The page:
There was a line on repeat in my head towards my last days at my dream workplace: “A million girls would kill for this job.” But it wasn’t at all like an Andy Sachs situation, where I hated every minute I was there, or belittled the work, or found my personal relationships in jeopardy — the parallels ended with my job’s desirableness. I loved my job and everything that came with it. My situation was different. Every so often, a now-or-never moment presents itself and you have to decide: do I take the leap or do I go on with my life as if the opportunity never came?
I couldn’t imagine living with that big of a “what if?”
So I left, without a plan, to start my own company. Here’s what I learned:
At first you will feel free, and then you will feel lost
I felt unbridled, unburdened of routine and duty. I woke up each day so completely aware that I literally could do anything, or do nothing. The drive to get the wheels turning were high. I read and studied. I went to all the yoga classes I had to miss to go to work. I traveled to four countries within the first month of being job-free.
But feeling completely in charge of your day gets tricky once you realize that you have to do it every single day. As it turns out, being alive itself is work. One can only live like a carefree child for so long. Eventually, you will have to feed yourself. Pay bills. Take care of yourself when you get sick. Living is a full-time job and you don’t get to quit.
By the third month, I was feeling overwhelmed. Option paralysis is real. The possibilities felt endless, but with that came a dangerous feeling of uselessness, a lack of purpose, and a suffering sense of identity. My job was who I was for 15 years. Who am I now?
“The possibilities felt endless, but with that came a dangerous feeling of uselessness, a lack of purpose, and a suffering sense of identity. My job was who I was for 15 years. Who am I now?”
It was a struggle to stay focused on the reason I quit in the first place, with all the living that had to be done. On days when the universe gifted me with a super-surge of motivation, tiny inconveniences would come along. The internet would stop working. My laundromat would not do deliveries. My landlord would sell my apartment. Surprise, I have a tax backlog of 11 years. Things like that. Shit like that.
How many times have I felt derailed from my dream? Too many to count. I’ve found myself completely lost and questioning my decision to take a risk for a risk.
Working for yourself means being the manager, the roadie, and the band
I have made a molehill of a mountain.
It wasn’t until I started getting down to business that I realized what I had gotten myself into and exactly how much work had to be done. There would be days when I would just stare at the computer, tempted to spiral into a binge-fest I would not be able to get out of.
I grasped for answers from everyone I met, and of course, everyone had an opinion. Google has offered several. At that point, I took everything in. All information was information I could one day use, but are, until then, haphazardly archived in my brain.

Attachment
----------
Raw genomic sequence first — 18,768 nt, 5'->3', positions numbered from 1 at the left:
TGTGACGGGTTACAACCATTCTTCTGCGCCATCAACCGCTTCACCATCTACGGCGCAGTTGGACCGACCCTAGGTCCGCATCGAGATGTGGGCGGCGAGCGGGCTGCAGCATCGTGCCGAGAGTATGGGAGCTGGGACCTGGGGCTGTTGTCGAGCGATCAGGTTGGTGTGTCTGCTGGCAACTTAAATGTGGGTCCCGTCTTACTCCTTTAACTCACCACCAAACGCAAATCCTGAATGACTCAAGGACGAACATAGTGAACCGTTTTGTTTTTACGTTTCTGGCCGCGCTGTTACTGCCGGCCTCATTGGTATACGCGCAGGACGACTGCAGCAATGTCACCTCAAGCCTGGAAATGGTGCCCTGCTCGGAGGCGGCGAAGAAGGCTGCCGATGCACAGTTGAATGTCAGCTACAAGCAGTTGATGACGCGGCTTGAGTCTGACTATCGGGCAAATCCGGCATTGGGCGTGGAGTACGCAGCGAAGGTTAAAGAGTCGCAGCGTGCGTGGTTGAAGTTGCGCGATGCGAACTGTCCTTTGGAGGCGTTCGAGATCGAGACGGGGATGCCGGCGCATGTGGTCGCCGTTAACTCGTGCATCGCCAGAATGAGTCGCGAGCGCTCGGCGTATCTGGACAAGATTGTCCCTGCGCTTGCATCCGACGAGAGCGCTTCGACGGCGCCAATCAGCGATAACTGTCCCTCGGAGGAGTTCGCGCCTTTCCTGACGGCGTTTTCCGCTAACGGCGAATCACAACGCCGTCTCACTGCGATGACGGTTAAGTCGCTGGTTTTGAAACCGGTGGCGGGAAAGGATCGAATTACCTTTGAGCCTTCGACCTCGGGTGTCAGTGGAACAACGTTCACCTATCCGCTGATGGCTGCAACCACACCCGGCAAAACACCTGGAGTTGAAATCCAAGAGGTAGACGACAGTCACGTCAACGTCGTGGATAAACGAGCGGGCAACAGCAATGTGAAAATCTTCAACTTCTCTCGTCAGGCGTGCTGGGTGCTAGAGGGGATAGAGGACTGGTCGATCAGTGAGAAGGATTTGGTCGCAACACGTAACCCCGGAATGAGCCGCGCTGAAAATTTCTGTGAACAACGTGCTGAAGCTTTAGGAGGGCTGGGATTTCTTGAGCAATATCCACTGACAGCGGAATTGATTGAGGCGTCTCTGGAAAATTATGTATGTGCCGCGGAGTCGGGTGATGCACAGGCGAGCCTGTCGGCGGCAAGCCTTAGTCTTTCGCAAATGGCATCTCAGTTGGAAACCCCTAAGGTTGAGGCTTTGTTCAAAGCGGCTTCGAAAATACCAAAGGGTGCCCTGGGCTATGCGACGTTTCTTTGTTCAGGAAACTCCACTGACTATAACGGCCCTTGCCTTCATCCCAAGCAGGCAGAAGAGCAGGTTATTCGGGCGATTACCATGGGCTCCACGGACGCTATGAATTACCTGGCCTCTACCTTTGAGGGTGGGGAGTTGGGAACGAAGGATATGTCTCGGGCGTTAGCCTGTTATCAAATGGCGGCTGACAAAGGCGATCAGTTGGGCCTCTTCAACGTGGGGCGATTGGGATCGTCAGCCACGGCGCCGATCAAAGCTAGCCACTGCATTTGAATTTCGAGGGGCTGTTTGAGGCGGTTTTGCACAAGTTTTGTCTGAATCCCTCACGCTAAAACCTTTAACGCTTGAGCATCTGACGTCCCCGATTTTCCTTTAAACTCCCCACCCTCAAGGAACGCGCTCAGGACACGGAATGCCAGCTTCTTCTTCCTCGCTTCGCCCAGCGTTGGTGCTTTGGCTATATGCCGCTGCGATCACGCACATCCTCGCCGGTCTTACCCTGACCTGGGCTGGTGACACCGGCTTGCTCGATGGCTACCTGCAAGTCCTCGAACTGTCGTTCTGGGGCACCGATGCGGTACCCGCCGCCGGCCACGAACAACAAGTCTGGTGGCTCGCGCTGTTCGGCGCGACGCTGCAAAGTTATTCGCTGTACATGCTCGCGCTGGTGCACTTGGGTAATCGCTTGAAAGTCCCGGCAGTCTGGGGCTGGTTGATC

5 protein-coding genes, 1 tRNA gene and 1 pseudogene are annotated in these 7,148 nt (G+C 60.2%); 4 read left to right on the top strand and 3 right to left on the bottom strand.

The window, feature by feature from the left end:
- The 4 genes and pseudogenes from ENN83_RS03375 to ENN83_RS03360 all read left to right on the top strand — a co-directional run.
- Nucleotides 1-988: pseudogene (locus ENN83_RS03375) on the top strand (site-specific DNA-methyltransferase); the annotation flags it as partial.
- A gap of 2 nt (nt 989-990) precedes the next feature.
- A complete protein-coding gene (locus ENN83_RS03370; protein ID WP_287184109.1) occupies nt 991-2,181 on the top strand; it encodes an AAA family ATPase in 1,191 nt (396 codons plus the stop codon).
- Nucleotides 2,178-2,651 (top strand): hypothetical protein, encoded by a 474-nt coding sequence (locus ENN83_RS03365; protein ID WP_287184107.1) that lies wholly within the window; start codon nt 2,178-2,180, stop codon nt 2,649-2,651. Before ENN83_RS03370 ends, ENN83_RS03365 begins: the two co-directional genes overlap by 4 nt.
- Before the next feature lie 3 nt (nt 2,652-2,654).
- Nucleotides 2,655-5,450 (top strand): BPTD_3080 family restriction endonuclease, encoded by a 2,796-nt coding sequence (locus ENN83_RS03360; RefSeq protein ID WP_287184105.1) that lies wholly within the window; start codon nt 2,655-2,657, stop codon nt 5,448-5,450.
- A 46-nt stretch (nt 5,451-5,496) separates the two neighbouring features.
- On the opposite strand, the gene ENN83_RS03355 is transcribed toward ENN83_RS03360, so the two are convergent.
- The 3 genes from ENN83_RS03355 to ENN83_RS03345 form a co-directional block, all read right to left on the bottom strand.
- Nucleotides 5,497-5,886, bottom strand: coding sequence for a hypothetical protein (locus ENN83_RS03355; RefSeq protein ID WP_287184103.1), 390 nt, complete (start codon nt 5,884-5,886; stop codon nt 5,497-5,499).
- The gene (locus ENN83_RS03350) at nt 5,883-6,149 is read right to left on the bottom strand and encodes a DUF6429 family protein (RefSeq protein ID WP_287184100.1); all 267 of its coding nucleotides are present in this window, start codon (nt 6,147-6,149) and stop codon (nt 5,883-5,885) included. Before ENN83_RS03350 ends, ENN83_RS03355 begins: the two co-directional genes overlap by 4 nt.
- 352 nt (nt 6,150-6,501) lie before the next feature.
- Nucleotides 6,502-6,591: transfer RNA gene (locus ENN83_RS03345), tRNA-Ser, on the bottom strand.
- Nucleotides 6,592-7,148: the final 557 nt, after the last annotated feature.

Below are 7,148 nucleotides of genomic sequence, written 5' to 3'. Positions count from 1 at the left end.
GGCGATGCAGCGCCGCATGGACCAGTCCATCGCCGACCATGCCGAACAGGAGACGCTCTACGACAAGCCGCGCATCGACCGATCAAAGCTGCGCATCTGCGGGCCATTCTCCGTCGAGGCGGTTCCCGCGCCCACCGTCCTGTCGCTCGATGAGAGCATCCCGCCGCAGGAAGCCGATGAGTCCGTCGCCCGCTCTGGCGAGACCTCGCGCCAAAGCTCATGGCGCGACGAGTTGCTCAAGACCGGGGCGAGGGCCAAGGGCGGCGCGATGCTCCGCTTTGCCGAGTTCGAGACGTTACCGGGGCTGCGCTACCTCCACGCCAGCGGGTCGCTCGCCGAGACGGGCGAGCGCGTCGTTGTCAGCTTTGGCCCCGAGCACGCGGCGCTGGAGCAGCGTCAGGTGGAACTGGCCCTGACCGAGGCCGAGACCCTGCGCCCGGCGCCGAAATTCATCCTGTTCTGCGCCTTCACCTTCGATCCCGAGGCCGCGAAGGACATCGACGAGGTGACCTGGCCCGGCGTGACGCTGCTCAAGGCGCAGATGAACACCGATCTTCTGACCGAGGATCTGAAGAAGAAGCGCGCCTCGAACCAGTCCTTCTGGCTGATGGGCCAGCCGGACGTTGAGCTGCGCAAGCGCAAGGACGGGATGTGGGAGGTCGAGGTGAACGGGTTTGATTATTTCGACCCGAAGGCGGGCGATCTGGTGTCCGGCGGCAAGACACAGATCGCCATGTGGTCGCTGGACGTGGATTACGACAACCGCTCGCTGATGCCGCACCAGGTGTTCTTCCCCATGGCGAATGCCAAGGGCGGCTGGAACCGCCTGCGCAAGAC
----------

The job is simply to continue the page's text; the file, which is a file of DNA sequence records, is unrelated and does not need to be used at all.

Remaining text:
It has been and continues to be a humbling experience to, as they say, be my own boss. I should have taken heed from success stories. Heck, maybe I should have read Girlboss. None of it is as fancy or as easy at it seems. As I got more work done, more work kept coming in. I was starting to worry that my back would start acting up again from, as my pedometer app put bluntly, being sedentary. With my Aries-slash-Libra-moon self-esteem on a pendulum, I wondered, “When will it all be worth it?”
“How dare I think I was hardworking before? That’s the kind of audacity that builds inside you, like an insidious pet, when you have a safety net, an accountable boss, and a regular salary for years.”
It was during a business trip abroad that I felt the complete weight of working for myself on my shoulders. On a single day, I had to cover an event, finish a side article for a magazine, edit stories by contributors, write my own stories for the website, edit my own stories, find illustrators, have calling cards designed, post the stories on social media, caption photos, check the stats, answer email invites, coordinate with the lobby guard back at home about deliveries, look for more side hustles, wonder if I had left the fridge door ajar…. Being employed was being pampered, I realized. It meant having resources — people and money — to get things done.
While I don’t regret leaving, it was clear that having a job was a privilege that I sometimes took for granted. Now, I wake up at 5:30 a.m. to make sure I get everything done and still have time for myself. How dare I think I was hardworking before? That’s the kind of audacity that builds inside you, like an insidious pet, when you have a safety net, an accountable boss, and a regular salary for years.
The risk was the reward all along
With all the craziness, however, came a propensity for gratitude that was alien to me. I became so aware of people who have stayed, who have given me advice, who tolerate my existential rants, who are making me laugh, or who simply remember to stay in touch. I savored the moments I got to slow down and cook a meal for myself. I found myself celebrating small milestones, such as getting a client, or a simple invitation, or getting an article published. I even appreciate the ones I have self-published. (Like I said, self-esteem was on a pendulum.)
In the middle of the breakdowns and self-doubt, the long days in bed wondering if I had managed to single-handedly ruin my life and the longer nights spent rectifying my idleness, purpose always returned. I have grown up immensely since I risked everything for a dream. Now, most of the time, I feel like I’m in a purgatorial space, doing the same things over and over again, cursed to pursue this dream for eternity.
Is it really a curse, though, if you’re having the time of your life?